in the example, you would then issue a, b, c, d all at once, each in a different stream, but instruct the device to wait on a, before commencing with b, c, d
i suppose i want my cake, eat it, and also give some to my friends
“If there were a consistent host/device streaming API,”
so, what would you require of the api - list some of its functions/ tasks
I don’t see a problem here. For clarity, I’ll assume that a, b, c, d are kernels.
cudaStream_t s1, s2, s3; cudaStreamCreate(&s1); cudaStreamCreate(&s2); cudaStreamCreate(&s3); cudaEvent_t e; cudaEventCreate(&e); // describe the dependencies and launch everything: a<<<1024, 256, 512, s1>>>(x, y, z); cudaEventRecord(e, s1); b<<<1024, 256, 512, s1>>>(x, y, z); cudaStreamWaitEvent(s2, e, 0); c<<<1024, 256, 512, s2>>>(x, y, z); cudaStreamWaitEvent(s3, e, 0); d<<<1024, 256, 512, s3>>>(x, y, z); // wait for completion of all tasks: cudaDeviceSynchronize();
APIs require careful design, while I haven’t thought about this much, but here’s one possibility:
For every cudaXYZ function or type, add another called, say, hostXYZ that describes host events and streams. Additionally, let cudaStreamWaitEvent accept hostEvent_t via overloading, and hostStreamWaitEvent accept cudaEvent_t. We would also need a function like hostStreamLaunch that accepts a function (thunk).
“I don’t see a problem here.”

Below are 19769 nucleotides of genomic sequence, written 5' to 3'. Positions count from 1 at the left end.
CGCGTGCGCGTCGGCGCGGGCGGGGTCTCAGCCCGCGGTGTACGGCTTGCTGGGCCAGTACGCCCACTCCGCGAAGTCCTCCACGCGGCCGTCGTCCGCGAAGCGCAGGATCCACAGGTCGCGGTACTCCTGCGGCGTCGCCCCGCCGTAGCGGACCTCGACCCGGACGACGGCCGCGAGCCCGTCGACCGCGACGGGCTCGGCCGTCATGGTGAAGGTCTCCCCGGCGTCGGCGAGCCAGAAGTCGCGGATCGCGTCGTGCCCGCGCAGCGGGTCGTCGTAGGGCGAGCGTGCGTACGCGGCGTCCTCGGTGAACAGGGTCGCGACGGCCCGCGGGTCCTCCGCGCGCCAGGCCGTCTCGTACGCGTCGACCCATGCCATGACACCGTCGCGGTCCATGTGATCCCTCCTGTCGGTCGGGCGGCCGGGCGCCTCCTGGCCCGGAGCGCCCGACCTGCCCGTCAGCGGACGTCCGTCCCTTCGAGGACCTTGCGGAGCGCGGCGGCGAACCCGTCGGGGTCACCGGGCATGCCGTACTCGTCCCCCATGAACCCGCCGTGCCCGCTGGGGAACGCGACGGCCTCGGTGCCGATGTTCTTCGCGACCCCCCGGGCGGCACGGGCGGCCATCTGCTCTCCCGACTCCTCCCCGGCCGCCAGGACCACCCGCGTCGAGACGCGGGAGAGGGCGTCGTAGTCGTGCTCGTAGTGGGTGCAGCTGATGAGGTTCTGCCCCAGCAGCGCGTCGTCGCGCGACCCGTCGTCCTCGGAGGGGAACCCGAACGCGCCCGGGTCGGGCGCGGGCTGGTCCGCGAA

you, sir, are of course right; i was so so so fixated on cudaEventSynchronize() that i completely overlooked cudaStreamWaitEvent()
epiphanies as such makes one want to drown yourself in something - female santas holding jugs filled with punch comes to mind…
“For every cudaXYZ function or type, add another called, say, hostXYZ that describes host events and streams. Additionally, let cudaStreamWaitEvent accept hostEvent_t via overloading, and hostStreamWaitEvent accept cudaEvent_t. We would also need a function like hostStreamLaunch that accepts a function (thunk)”
you actually want to create ’ host streams’
[well, that is indeed the label of the topic; but only now is it starting to sink in…]
my first reaction was: “are you drinking…?”
my second reaction: “warning: brain overload”
my third reaction: “perhaps i need to sit down and mull this over”
this would be an entirely different beast - a lot would need to happen under the hood as well; for one, i suppose host streams would need to be ‘aware’ of each other/ each others’ states as well…
i think i am going to need one or two use cases to make full sense of ‘host streams’
I hope the discovery of cudaStreamWaitEvent will simplify your future code!
Here is a motivating example for host streams:
A < B
to denote that B should run only after A finished. Consider a 2D array of tasks that must run on the device:
and a 2D array of tasks that must run on the host:
The dependencies are as follows (for any i and j):